New Vital Signs Report—Inequities in Flu Vaccination

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October 2022

Influenza (Flu)
2022 - 2023 Flu Season 

New CDC Vital Signs Report: Inequities in Flu Vaccination

The latest CDC Vital Signs report points to lower flu vaccination rates for people from some racial and ethnic minority groups. These groups also experience disparities in terms of higher flu hospitalization rates. Reasons for the inequities include lack of access to health care and insurance, missed opportunities to vaccinate, and misinformation and distrust. 

1 in 2

Only 1 in 2 American adults got a flu vaccine during the 2021–2022 flu season.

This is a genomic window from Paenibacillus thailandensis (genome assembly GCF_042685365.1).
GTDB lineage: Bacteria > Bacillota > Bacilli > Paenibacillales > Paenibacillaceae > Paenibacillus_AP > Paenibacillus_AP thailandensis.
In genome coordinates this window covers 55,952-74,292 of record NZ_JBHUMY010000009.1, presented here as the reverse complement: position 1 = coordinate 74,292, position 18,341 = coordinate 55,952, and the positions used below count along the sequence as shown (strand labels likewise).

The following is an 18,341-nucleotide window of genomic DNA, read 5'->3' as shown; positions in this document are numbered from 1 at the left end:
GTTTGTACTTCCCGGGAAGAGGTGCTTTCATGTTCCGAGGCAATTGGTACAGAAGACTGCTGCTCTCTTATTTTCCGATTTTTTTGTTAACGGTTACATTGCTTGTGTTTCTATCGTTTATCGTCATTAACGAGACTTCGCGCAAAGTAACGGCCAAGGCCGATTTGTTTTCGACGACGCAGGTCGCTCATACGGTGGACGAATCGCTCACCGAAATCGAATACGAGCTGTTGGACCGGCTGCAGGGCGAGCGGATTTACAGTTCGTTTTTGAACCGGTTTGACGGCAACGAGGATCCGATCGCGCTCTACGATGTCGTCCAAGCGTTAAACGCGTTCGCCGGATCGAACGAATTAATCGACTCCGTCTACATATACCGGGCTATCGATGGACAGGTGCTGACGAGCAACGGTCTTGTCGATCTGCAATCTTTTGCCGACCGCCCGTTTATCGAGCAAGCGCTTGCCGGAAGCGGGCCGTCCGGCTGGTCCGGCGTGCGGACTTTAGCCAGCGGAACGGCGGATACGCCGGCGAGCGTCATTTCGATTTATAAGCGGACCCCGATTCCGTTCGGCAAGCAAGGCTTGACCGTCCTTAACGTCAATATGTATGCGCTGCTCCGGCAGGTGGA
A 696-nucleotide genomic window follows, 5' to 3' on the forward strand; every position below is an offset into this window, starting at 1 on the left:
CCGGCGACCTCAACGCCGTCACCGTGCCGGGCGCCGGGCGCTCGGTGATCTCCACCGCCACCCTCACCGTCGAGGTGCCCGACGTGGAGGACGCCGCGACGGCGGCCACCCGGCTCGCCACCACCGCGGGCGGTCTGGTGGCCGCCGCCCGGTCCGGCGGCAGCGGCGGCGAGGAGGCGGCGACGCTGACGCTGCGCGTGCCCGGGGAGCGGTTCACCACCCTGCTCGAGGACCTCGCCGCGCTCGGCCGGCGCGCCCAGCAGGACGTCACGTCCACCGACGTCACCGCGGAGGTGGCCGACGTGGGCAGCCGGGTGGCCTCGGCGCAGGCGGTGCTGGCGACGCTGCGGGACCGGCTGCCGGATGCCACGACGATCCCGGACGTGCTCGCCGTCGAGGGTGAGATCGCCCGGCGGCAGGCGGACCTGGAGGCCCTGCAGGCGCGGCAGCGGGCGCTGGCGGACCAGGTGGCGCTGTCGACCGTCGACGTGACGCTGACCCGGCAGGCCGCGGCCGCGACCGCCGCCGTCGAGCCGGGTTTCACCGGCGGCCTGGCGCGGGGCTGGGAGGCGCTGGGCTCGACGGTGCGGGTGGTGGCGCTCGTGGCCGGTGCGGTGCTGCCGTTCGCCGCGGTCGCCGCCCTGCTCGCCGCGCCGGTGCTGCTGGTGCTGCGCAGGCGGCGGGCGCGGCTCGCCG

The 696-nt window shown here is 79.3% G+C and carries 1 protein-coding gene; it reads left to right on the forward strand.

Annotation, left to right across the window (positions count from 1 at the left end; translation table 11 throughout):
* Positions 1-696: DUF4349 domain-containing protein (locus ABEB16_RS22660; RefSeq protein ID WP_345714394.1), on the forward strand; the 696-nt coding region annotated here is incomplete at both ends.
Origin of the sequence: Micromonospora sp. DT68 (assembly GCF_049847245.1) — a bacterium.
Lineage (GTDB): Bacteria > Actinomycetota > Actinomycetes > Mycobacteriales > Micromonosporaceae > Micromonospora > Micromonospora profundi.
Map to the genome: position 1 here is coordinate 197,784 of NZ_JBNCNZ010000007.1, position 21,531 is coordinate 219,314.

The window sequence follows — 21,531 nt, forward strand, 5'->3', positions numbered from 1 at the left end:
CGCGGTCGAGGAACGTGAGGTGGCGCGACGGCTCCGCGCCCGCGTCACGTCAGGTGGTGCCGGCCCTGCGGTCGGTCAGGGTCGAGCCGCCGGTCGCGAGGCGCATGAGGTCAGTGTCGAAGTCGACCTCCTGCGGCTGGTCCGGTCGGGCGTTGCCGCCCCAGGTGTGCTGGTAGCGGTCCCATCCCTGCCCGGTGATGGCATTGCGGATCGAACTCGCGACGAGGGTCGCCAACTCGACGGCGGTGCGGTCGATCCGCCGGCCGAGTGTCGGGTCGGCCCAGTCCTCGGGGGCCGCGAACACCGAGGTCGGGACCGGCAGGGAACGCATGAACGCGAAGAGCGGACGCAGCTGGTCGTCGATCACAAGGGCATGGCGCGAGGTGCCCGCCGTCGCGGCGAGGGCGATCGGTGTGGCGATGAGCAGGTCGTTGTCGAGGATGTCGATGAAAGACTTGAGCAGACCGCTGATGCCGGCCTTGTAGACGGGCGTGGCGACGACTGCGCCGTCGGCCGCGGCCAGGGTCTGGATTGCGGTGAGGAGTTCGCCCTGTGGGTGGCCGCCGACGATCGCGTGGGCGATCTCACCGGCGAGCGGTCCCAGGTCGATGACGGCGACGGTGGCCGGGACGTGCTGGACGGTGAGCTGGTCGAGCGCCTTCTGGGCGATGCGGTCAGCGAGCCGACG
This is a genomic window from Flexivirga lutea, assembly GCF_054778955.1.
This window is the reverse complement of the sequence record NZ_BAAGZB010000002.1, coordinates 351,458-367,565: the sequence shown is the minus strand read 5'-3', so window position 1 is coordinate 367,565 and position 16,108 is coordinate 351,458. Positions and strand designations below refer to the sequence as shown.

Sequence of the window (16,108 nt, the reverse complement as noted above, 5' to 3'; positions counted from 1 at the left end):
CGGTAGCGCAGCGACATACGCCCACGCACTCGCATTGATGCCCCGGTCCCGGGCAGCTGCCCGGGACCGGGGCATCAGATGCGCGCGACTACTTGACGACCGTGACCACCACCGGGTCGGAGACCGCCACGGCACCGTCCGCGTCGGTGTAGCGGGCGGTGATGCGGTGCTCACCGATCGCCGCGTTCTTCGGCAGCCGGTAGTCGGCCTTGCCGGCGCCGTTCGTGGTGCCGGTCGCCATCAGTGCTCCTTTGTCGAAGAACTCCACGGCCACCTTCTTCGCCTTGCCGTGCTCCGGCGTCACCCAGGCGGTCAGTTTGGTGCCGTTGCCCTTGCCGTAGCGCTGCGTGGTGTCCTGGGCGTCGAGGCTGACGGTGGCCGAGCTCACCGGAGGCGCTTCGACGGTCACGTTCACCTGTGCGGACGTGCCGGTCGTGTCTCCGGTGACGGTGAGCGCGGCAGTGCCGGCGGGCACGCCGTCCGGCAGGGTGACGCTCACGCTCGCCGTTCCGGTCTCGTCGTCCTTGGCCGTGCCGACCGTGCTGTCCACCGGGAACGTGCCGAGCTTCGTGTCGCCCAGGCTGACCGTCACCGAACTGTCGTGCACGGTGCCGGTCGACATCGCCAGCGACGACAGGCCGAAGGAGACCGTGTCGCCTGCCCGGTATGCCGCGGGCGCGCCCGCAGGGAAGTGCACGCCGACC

Less than 43% of Black, Hispanic, and American Indian/Alaska Native adults were vaccinated during the 2021–2022 flu season.


Flu hospitalization rates were nearly 80% higher among Black adults than White adults from 2009–2022. 

Multiple Actions Work Best to Improve Access and Vaccine Confidence   

Using proven measures may help increase vaccination among people from some racial and ethnic minority communities. 

actions to improve vaccine confidence graphic with text: Promote community-based vaccination, Partner with trusted messengers, Use culturally responsive messages, Emphasize flu vaccination

Credits: Philippine Nurses Association of American Foundation (top left), the Ad Council (top right)

Vital Signs Report: To learn more about fighting flu by ensuring access to vaccination for everyone, visit the Vital Signs web page and read the full report.  

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Centers for Disease Control and Prevention

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